But whatever the sector, regulators see themselves increasingly as economic regulators. If we adopt this perspective, a restrictive approach appears to be nonsense.
In the interests of balance in both approaches, the safety of people and the economic development through innovation, the US civil aviation regulator, the Federal Aviation Administration is developing new rules.
February 11, 2015, Federal Aviation Administration raised the need for a legal framework for commercial drones. The reason for this is economic. As it writes: "It is anticipated that this activity will result in significant economic benefits". Indeed, Article 333 of the 2012 ACT of modernization and reform imposes registration procedure for every commercial unmanned flying object in the sky!footnote-28. But this hinders business development, and therefore the incentive to technical innovation drone.
It was necessary to find a balance between security of persons and lifting of barriers to economic development. This is why the FAA will distinguish between "small" and other drones. The former are particularly useful in agriculture. To the extent that the former do not constitute danger to persons, an exemption from this procedure (Article 333 exemption) may be given concerning them.
One can analyze this evolution of air Regulation in two ways. First, it is for air regulator to take into account fundamental innovation of flying machines with "no one": innovation will be the base of a huge market for which strict regulatory rules could have been the troublemaker. The consideration of the safety of people remains since only drones "small" are allowed. In addition, they will have to remain at low level and away from airports and housing.
Second, the Regulator reacts by pragmatism. The ban on commercial flight drones hasn't prevented investment in this area. So far, the regulator had instead chosen not to react to the open violations of the standards, from the moment that the safety of the people wasn't in danger. The idea of the new conception is to promote this new market by putting the rules protecting the physical safety of people.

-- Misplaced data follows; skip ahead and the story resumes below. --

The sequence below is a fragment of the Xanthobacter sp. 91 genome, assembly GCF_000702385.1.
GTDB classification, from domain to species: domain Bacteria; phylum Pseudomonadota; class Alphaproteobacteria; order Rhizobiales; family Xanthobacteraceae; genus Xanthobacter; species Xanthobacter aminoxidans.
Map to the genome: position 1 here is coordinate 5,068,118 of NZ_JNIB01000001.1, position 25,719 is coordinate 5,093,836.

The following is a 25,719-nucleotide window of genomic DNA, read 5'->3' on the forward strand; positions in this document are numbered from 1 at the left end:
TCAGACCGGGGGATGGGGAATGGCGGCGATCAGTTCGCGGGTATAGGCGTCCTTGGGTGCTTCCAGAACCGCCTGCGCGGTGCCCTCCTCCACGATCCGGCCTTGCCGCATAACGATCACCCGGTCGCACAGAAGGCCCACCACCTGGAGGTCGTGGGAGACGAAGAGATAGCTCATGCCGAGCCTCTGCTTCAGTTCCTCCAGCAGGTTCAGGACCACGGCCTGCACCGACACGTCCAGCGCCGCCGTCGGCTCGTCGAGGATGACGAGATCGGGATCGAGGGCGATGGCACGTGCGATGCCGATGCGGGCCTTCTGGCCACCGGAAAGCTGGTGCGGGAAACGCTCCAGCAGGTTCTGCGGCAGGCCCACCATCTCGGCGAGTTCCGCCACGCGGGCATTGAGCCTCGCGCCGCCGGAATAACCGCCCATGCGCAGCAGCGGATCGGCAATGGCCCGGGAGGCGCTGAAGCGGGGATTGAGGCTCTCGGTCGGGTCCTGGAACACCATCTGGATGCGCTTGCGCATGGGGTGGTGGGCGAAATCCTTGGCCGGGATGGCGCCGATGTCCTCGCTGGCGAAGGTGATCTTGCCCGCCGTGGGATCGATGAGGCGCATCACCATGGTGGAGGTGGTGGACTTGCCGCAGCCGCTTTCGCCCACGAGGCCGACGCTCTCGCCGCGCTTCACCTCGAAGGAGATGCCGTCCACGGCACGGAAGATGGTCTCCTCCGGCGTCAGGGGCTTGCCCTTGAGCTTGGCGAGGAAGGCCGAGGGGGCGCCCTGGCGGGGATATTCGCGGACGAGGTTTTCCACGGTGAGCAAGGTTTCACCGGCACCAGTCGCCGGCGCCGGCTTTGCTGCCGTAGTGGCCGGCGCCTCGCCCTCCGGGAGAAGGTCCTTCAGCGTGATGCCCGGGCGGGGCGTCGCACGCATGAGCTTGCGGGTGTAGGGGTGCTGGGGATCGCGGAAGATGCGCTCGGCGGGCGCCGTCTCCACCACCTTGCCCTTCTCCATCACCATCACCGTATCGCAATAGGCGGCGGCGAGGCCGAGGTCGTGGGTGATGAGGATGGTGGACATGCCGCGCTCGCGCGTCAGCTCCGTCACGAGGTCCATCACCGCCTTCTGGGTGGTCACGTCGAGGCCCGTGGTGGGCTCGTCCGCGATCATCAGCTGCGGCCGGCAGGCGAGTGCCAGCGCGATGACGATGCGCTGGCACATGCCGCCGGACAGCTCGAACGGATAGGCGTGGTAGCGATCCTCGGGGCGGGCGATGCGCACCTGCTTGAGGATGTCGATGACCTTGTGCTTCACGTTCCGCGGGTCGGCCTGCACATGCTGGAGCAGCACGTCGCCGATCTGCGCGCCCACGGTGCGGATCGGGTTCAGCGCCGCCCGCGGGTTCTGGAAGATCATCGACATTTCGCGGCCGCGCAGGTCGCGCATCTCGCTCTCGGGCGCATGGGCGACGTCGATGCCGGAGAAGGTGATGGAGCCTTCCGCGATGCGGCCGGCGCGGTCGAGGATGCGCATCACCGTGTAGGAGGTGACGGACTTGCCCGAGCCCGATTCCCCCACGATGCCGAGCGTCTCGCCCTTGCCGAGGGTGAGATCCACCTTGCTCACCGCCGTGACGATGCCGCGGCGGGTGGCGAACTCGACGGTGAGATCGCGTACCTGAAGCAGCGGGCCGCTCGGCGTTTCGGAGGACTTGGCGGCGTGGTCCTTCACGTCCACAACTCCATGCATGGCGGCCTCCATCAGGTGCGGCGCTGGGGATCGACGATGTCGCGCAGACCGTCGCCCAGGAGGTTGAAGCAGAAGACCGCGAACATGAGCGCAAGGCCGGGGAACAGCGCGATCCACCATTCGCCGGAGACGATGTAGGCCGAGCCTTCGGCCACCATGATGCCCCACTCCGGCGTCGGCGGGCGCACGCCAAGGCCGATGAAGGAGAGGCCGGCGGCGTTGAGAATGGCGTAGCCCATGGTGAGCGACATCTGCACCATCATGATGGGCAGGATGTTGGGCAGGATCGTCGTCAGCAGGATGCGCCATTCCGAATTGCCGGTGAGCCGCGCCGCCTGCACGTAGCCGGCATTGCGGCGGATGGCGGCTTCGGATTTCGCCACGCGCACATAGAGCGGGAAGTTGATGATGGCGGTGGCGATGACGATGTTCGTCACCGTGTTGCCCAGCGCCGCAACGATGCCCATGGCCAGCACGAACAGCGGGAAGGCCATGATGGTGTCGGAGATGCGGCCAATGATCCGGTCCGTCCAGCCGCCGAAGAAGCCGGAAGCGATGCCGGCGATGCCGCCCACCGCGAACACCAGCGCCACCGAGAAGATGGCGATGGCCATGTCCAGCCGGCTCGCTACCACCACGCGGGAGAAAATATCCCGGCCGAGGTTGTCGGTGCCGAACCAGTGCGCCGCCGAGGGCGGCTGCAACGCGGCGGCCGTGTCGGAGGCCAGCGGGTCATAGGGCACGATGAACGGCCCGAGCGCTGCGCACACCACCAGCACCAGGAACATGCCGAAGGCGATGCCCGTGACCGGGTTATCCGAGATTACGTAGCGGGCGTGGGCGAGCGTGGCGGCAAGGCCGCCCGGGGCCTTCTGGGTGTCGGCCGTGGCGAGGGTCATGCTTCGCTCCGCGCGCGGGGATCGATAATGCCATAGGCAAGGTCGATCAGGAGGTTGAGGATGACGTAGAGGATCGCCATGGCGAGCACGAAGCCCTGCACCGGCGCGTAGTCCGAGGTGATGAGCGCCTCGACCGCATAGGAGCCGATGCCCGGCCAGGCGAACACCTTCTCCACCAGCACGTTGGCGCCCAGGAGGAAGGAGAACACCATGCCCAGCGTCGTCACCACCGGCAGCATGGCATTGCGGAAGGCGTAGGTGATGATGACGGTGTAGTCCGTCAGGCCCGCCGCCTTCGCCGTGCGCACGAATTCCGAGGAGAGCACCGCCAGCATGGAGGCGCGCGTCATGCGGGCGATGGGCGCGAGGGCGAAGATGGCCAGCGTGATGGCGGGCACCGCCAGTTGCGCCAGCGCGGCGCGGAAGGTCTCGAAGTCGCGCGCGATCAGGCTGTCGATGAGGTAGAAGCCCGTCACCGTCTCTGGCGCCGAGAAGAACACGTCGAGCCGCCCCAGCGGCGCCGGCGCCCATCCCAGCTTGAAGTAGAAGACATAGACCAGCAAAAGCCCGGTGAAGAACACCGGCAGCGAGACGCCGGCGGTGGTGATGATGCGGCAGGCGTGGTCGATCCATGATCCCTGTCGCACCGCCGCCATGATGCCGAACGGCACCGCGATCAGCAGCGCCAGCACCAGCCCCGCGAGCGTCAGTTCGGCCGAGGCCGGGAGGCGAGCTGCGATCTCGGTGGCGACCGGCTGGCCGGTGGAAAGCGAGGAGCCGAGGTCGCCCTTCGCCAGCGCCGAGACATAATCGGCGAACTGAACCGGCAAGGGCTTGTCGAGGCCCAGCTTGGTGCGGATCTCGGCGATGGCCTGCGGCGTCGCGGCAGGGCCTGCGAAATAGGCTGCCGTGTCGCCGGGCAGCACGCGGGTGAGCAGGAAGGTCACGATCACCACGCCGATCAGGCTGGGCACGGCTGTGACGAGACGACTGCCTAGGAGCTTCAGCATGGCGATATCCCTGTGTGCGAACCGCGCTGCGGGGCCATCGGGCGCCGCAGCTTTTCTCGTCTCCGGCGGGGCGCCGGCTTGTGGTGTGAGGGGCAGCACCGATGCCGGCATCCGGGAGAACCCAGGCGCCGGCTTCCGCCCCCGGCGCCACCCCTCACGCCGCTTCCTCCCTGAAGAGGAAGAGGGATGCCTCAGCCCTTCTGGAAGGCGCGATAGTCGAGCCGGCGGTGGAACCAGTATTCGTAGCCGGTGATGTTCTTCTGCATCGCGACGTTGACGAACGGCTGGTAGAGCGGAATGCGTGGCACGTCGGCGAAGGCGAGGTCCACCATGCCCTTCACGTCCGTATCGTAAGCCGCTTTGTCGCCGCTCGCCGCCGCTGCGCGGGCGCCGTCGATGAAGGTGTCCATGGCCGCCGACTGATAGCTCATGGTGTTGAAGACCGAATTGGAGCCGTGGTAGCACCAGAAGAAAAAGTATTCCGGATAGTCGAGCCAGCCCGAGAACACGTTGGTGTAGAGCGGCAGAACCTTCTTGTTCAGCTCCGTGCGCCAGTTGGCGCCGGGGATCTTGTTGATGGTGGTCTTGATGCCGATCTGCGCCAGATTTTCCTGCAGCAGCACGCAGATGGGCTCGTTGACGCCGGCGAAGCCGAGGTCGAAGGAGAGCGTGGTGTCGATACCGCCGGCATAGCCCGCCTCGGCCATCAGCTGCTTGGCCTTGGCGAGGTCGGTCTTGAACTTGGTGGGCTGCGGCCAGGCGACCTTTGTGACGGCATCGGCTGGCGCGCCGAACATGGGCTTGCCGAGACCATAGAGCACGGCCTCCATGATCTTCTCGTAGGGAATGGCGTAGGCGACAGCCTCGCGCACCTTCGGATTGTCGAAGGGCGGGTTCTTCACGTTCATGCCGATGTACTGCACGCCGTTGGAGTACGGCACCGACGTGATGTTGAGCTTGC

Feb. 18, 2015
February 17, 2015, as the previous "Contrat de Régulation Économique" (Economie Regulatory Contract), the firm Aéroport de Paris (ADP) has made available on its site to all "for consultation" the draft "Contrat de Régulation Economique ("Economic Regulatory Contract) for the period 2016 -2020.
Published in the wake of the meeting of the Board of ADP, the text is presented as a tool "for the Paris place", especially for air transport.
This shows that the document is primarily intended for investors and financial markets, the document being placed on the company website in the section for the "investors".
This illustrates the evolution from the traditional "contrats de plan" (plan contracts). But then, who are the parties to these types of contract?
Indeed, the very term "Regulatory contract" is new in public Law. It appears as a sort of modernization of "plan contract." The Conseil d'État (French State Council) finally admitted the contractual nature of these planning contracts. In these contracts, are parties were the State and the company in charge of a public service.